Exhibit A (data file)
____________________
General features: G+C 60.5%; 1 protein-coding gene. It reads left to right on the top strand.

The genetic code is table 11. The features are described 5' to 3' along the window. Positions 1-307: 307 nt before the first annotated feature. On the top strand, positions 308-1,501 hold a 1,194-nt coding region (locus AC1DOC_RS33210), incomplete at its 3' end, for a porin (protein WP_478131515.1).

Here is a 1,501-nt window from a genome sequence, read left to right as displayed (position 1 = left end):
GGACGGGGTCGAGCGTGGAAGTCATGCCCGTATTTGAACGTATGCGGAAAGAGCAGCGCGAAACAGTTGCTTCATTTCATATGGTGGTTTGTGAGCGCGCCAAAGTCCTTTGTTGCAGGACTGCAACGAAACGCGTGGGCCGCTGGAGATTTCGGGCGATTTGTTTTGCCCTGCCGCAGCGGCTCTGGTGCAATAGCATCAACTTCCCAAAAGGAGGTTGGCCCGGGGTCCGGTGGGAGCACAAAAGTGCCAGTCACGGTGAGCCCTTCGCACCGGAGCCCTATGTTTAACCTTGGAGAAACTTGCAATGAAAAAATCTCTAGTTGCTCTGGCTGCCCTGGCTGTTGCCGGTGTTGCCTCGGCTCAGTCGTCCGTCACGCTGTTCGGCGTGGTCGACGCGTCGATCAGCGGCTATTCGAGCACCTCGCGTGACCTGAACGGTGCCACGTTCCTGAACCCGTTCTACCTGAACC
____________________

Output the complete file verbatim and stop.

General features: G+C 60.5%; 1 protein-coding gene. It reads left to right on the top strand.

The genetic code is table 11. The features are described 5' to 3' along the window. Positions 1-307: 307 nt before the first annotated feature. On the top strand, positions 308-1,501 hold a 1,194-nt coding region (locus AC1DOC_RS33210), incomplete at its 3' end, for a porin (protein WP_478131515.1).

Here is a 1,501-nt window from a genome sequence, read left to right as displayed (position 1 = left end):
GGACGGGGTCGAGCGTGGAAGTCATGCCCGTATTTGAACGTATGCGGAAAGAGCAGCGCGAAACAGTTGCTTCATTTCATATGGTGGTTTGTGAGCGCGCCAAAGTCCTTTGTTGCAGGACTGCAACGAAACGCGTGGGCCGCTGGAGATTTCGGGCGATTTGTTTTGCCCTGCCGCAGCGGCTCTGGTGCAATAGCATCAACTTCCCAAAAGGAGGTTGGCCCGGGGTCCGGTGGGAGCACAAAAGTGCCAGTCACGGTGAGCCCTTCGCACCGGAGCCCTATGTTTAACCTTGGAGAAACTTGCAATGAAAAAATCTCTAGTTGCTCTGGCTGCCCTGGCTGTTGCCGGTGTTGCCTCGGCTCAGTCGTCCGTCACGCTGTTCGGCGTGGTCGACGCGTCGATCAGCGGCTATTCGAGCACCTCGCGTGACCTGAACGGTGCCACGTTCCTGAACCCGTTCTACCTGAACC